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Print this pageEarly Childhood

Date:

18/02/2008

Organisation:

Child Rights International Network

Resource type:

Paper (general)


Early childhood refers to the earliest years of development of a child; however, there is no universally agreed definition of this. The Committee on the Rights of the Child defines early childhood as being from birth to the age of eight in General Comment 7, although it acknowledges that definitions vary from country to country.

The earliest years of a child’s life are of critical importance. This is when a child experiences rapid physical growth, develops emotional attachments to parents or caregivers as well as to other children, and begins to become socialised and understand the world. A child’s health is also crucial at this stage, particularly in terms of protection from childhood diseases.

Millions of children around the world die before their fifth birthday each year. To try to combat this, Millennium Development Goal number four is to reduce by two-thirds the mortality of children under five by 2015. Despite improvements on a global scale in meeting this goal, 10.5 million children died before their fifth birthday in 2004 – mostly from preventable causes. Children from poorer and less educated families are at a significantly higher risk of dying from preventable diseases.

Early childhood is also usually the period when children first enter education. Millennium Development Goal number two is to achieve universal primary education by 2015. As a result of this, net enrolment ratios in primary education have already increased to 86 per cent in the developing world as a whole.

Child Rights in Early Childhood

It is not always obvious, from the Convention on the Rights of the Child alone, how child rights should apply to very young children. The best source of information on this is in the Committee on the Rights of the Child’s General Comment 7 - Implementing child rights in early childhood (2005). This came about because the Committee felt the need for a discussion on the broader implications of the Convention on the Rights of the Child for young children. In 2004, the Committee devoted its day of general discussion to the theme “Implementing child rights in early childhood”. This resulted in a set of recommendations, as well as the decision to prepare a general comment on this important topic. Through this general comment, the Committee wanted to encourage recognition that young children are holders of all rights enshrined in the Convention and that early childhood is a critical period for the realisation of these rights.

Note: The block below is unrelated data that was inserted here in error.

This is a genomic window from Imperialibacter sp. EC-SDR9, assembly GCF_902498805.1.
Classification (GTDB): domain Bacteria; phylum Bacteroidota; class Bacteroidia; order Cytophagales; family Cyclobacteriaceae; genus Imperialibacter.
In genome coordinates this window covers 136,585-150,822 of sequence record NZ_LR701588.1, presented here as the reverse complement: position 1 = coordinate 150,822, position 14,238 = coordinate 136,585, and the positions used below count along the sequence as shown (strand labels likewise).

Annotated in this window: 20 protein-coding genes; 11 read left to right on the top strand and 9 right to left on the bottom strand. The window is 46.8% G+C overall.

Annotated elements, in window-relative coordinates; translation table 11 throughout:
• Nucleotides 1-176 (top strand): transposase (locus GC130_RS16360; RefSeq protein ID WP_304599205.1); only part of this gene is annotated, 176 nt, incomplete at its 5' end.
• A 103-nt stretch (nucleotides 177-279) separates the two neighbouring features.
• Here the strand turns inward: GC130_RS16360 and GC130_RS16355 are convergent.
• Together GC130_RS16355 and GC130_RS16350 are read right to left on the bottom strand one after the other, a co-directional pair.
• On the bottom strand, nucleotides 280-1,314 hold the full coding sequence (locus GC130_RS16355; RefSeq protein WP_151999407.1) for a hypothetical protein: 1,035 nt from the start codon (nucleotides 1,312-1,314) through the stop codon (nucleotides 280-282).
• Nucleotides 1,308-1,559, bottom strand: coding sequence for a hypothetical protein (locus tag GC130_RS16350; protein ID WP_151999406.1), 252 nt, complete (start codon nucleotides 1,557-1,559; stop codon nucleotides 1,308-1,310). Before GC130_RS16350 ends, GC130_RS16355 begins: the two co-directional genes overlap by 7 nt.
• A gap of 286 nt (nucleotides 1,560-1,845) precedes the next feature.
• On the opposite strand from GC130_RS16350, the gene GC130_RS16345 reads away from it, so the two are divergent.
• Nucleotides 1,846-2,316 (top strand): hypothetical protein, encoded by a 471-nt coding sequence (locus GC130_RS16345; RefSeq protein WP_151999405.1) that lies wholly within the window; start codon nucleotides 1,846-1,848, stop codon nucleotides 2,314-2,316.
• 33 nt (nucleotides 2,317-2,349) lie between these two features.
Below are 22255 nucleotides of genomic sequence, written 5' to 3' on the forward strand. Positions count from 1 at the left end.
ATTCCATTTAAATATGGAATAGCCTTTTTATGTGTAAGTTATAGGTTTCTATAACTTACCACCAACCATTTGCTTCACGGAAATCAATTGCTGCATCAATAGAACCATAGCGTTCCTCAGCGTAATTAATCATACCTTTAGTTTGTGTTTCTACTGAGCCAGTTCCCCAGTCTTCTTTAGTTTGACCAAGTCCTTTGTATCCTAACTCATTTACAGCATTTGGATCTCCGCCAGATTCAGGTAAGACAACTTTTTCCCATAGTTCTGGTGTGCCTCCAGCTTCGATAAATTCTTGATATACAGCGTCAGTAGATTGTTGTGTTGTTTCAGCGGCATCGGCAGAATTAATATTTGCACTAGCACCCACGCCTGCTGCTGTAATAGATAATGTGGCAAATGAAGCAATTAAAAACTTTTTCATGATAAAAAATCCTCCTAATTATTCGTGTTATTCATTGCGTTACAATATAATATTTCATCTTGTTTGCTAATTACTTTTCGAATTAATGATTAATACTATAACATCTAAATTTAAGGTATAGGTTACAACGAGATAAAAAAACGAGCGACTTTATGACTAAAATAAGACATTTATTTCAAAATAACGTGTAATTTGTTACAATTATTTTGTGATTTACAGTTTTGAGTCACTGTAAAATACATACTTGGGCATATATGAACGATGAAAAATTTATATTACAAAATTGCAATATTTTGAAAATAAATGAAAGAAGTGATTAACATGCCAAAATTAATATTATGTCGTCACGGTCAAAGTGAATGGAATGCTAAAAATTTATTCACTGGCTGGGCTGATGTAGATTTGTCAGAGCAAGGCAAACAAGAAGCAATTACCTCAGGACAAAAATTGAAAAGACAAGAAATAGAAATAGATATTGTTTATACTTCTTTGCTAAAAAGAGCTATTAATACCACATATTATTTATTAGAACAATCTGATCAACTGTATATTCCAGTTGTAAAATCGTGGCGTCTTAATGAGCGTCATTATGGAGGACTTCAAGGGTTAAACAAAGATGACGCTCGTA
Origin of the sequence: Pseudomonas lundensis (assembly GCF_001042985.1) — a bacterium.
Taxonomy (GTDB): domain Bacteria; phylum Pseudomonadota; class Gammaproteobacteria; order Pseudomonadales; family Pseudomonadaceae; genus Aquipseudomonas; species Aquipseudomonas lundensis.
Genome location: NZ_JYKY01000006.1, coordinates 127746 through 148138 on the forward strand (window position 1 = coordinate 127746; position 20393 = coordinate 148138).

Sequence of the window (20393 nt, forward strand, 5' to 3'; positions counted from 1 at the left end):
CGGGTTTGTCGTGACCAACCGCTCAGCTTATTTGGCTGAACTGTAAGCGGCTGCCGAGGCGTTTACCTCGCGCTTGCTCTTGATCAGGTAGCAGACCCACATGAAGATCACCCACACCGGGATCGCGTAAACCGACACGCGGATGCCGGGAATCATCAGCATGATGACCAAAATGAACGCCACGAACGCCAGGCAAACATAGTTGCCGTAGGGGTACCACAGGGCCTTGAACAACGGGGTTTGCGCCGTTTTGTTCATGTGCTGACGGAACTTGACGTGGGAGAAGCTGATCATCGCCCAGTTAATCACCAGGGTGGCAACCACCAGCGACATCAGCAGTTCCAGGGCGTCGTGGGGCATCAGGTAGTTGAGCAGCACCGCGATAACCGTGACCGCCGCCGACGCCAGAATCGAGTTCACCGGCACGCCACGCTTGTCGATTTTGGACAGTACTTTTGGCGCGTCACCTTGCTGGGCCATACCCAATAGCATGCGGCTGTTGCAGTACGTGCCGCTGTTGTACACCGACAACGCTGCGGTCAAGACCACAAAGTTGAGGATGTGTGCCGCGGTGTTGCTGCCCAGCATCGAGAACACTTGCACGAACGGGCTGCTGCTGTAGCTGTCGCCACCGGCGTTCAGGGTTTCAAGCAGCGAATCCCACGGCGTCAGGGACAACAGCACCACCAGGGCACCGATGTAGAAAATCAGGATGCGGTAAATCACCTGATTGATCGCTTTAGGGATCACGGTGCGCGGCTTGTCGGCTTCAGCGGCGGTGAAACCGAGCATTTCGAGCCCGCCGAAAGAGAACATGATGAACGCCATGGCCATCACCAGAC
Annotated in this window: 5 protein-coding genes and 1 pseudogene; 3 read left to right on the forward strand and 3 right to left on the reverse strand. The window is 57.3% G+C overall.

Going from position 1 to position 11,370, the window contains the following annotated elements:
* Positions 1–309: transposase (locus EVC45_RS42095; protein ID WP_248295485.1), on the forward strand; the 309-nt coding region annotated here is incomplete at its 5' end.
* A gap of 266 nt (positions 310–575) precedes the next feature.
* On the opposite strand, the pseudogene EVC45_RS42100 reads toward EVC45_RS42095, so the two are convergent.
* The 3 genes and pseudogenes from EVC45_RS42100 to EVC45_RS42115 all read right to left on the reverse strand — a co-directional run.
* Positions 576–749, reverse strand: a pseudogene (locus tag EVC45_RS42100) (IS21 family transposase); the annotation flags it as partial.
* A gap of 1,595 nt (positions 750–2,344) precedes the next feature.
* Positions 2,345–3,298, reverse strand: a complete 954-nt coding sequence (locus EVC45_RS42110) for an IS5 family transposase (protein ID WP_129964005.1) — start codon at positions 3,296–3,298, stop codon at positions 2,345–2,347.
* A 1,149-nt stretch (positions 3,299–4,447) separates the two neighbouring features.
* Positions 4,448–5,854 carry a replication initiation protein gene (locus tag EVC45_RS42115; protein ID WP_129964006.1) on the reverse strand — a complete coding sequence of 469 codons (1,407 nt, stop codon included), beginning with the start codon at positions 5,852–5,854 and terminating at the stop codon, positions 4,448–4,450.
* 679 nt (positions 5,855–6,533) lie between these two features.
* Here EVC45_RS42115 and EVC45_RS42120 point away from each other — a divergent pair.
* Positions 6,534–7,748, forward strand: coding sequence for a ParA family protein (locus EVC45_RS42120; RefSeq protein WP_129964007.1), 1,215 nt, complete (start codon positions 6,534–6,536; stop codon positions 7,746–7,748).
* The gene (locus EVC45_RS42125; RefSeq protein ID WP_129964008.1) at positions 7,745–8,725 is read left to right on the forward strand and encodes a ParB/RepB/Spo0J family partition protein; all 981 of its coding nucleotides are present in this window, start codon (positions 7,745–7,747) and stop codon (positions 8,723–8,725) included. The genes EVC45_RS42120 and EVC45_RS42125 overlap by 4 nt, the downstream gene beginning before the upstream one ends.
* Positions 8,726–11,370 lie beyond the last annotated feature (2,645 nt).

The recommendations and General Comment 7 were designed to strengthen understanding of the human rights of all young children and to draw State parties’ attention to their obligations towards young children, and to comment on the specific features of early childhood that impact on the realisation of rights, such as the vulnerability of young children to poverty, discrimination, family breakdown and multiple other adversities that violate their rights and undermine their well-being.

Further Information

Previous Paper (general) items


Organisation Contact Details:

Child Rights International Network
East Studio
2 Pontypool Place
London
SE1 8QF
Tel: +44 (0)207 401 2257
Email: info@crin.org
Website: www.crin.org

Last updated 18/02/2008 06:19:19

Please note that these reports are hosted by CRIN as a resource for Child Rights campaigners, researchers and other interested parties. Unless otherwise stated, they are not the work of CRIN and their inclusion in our database does not necessarily signify endorsement or agreement with their content by CRIN.

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